You should briefly examine your dogs’ bowel movements daily to ensure they are normal. Fecal material can convey valuable information about your dog’s health, and it is important to note any changes in the frequency, consistency, quantity, or color of your dog’s bowel movements. Blood in the stool is a concerning finding that can be due to relatively benign or potentially life-threatening causes. For this reason, you should consult your veterinarian as soon as you notice this, and monitor your dog closely for other signs of illness. Bloody stool in young puppies, large amounts of blood in the stool, or black, tarry stool are always emergencies and should be addressed immediately by taking your dog to the veterinarian.
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- Common dog diseases. ASPCA. Accessed February 14, 2022.
- Internal parasites in cats and dogs. AVMA. Accessed February 14, 2022.
- Gates MC, Nolan TJ. Declines in canine endoparasite prevalence associated with the introduction of commercial heartworm and flea preventatives from 1984 to 2007. Vet Parasitol. 2014;204(3-4):265-268. doi:10.1016/j.vetpar.2014.05.003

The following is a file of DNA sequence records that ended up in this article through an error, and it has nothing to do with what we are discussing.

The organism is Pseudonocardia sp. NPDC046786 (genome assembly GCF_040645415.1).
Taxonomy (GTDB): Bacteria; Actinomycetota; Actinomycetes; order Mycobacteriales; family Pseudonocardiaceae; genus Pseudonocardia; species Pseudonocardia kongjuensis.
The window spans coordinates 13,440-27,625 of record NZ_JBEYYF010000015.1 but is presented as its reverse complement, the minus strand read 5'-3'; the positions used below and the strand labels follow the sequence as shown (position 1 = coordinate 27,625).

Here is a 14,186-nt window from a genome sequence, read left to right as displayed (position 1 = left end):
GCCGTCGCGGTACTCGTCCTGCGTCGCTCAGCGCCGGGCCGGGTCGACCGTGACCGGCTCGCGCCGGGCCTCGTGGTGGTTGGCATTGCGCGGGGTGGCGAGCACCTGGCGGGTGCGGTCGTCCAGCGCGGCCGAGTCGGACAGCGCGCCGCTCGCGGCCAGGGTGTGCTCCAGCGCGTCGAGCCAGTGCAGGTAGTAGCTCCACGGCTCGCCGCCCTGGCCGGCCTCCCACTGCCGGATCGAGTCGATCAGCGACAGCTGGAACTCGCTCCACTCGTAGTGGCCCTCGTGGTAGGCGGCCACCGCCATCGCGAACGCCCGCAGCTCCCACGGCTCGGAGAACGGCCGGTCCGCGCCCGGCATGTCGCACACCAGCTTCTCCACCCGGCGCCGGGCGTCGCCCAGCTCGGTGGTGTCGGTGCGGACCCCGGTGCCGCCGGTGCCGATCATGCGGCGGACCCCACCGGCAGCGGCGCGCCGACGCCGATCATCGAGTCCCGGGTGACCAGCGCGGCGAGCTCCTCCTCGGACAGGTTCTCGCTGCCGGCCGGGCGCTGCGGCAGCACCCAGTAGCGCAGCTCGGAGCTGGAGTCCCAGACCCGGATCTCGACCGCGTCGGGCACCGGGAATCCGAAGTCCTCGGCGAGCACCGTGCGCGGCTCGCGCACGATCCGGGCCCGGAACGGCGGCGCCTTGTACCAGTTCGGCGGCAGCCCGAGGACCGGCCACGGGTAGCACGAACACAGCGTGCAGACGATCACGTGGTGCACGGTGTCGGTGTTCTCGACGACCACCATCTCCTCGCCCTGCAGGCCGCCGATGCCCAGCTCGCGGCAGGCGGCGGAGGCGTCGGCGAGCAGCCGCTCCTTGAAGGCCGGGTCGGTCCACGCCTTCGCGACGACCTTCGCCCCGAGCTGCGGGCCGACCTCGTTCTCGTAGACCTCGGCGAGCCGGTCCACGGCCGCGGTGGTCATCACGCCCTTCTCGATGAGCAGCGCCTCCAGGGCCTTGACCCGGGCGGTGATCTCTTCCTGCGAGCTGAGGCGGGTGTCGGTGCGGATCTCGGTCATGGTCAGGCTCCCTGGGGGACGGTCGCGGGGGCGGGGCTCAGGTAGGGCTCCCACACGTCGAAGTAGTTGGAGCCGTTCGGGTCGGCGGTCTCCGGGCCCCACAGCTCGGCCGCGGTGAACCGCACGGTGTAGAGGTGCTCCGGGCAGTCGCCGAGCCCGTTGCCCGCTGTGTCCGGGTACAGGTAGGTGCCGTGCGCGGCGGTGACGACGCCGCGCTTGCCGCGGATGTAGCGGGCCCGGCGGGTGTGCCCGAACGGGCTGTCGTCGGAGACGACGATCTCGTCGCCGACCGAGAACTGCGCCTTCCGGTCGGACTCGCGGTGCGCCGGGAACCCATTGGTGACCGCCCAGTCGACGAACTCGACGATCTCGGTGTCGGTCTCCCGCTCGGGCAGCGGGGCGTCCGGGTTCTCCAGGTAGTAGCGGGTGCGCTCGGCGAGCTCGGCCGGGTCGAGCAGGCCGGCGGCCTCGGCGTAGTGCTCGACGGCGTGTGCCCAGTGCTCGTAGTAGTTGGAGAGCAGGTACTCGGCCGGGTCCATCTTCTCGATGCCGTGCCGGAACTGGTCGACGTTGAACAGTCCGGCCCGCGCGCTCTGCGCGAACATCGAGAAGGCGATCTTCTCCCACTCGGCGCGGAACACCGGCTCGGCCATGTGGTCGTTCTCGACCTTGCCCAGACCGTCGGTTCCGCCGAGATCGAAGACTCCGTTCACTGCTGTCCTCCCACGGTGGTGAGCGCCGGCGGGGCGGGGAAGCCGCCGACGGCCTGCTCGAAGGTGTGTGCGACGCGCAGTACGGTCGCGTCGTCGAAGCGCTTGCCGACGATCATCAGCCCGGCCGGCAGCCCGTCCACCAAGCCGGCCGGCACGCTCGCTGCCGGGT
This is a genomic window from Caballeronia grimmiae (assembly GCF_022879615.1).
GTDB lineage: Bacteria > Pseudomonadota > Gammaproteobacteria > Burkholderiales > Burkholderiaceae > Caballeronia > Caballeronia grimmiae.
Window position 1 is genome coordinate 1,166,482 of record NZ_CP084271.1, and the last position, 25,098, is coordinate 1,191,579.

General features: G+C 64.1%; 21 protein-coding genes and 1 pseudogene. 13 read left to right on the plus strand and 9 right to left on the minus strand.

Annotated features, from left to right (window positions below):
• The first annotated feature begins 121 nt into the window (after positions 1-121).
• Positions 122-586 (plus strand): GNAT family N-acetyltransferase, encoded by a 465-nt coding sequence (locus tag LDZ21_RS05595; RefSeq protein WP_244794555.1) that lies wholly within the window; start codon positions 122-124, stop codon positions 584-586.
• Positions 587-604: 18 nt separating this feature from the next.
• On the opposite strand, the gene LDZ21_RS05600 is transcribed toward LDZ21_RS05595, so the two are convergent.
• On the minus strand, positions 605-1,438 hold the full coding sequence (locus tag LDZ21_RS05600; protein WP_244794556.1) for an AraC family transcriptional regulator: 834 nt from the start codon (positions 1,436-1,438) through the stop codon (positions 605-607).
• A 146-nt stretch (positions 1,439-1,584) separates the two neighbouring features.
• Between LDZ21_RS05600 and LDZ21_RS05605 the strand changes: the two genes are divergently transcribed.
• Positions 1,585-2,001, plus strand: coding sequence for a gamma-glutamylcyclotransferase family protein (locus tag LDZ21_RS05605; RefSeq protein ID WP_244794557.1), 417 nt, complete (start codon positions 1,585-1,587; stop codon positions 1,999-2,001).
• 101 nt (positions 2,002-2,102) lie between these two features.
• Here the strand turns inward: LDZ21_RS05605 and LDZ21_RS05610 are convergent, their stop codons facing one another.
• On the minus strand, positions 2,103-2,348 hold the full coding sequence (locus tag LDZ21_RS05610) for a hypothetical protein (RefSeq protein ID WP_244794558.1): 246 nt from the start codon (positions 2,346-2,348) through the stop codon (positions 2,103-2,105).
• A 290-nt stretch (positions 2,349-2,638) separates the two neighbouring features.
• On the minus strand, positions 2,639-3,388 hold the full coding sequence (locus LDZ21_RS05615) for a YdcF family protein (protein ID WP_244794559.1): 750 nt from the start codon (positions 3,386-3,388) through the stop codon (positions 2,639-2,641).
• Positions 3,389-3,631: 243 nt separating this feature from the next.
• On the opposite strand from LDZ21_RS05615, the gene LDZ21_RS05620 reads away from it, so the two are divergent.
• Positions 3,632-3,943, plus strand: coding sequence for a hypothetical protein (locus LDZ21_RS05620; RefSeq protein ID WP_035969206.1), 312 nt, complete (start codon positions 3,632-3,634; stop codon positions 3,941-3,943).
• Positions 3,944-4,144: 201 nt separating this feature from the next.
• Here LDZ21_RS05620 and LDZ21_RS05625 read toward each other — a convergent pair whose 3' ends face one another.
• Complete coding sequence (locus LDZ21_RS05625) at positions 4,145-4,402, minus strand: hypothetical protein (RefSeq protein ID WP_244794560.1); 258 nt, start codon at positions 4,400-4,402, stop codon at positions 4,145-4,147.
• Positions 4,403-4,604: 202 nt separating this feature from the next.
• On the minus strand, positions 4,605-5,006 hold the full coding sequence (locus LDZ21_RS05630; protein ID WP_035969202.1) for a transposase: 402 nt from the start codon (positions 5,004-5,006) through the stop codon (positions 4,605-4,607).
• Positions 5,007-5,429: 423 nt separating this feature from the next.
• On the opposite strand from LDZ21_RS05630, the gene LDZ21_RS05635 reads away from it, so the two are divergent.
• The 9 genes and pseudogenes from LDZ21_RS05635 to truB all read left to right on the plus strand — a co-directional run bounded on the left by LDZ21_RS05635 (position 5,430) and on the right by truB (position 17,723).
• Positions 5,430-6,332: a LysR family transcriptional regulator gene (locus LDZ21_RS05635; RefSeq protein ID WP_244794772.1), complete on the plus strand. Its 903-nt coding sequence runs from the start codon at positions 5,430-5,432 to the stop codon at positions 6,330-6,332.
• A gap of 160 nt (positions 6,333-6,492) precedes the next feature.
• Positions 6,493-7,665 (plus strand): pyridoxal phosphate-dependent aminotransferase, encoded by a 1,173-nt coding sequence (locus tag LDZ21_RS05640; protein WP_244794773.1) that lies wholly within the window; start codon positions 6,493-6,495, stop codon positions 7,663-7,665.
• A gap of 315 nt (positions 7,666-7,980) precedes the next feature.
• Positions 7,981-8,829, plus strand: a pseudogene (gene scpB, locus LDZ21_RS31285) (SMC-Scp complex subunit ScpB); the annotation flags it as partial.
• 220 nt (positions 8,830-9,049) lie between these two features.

- Weir M. Colitis in dogs. VCA Animal Hospitals. Accessed February 14, 2022.
- What is pancreatitis? AAHA. Accessed February 14, 2022.
- Sindern N, Suchodolski JS, Leutenegger CM, et al. Prevalence of Clostridium perfringens netE and netF toxin genes in the feces of dogs with acute hemorrhagic diarrhea syndrome. J Vet Intern Med. 2019;33(1):100-105. doi:10.1111/jvim.15361
- Pachtinger G, Brashear M. Hemorrhagic gastroenteritis. AAHA. Accessed February 14, 2022.
- Rubin SI. Disorders of the rectum and anus in dogs. MSD Veterinary Manual. Accessed February 14, 2022.
- Moore LE. Digestive system: introduction. In: Morgan RV, ed. Handbook of Small Animal Practice. 5th ed. Elsevier; 2008:293-294.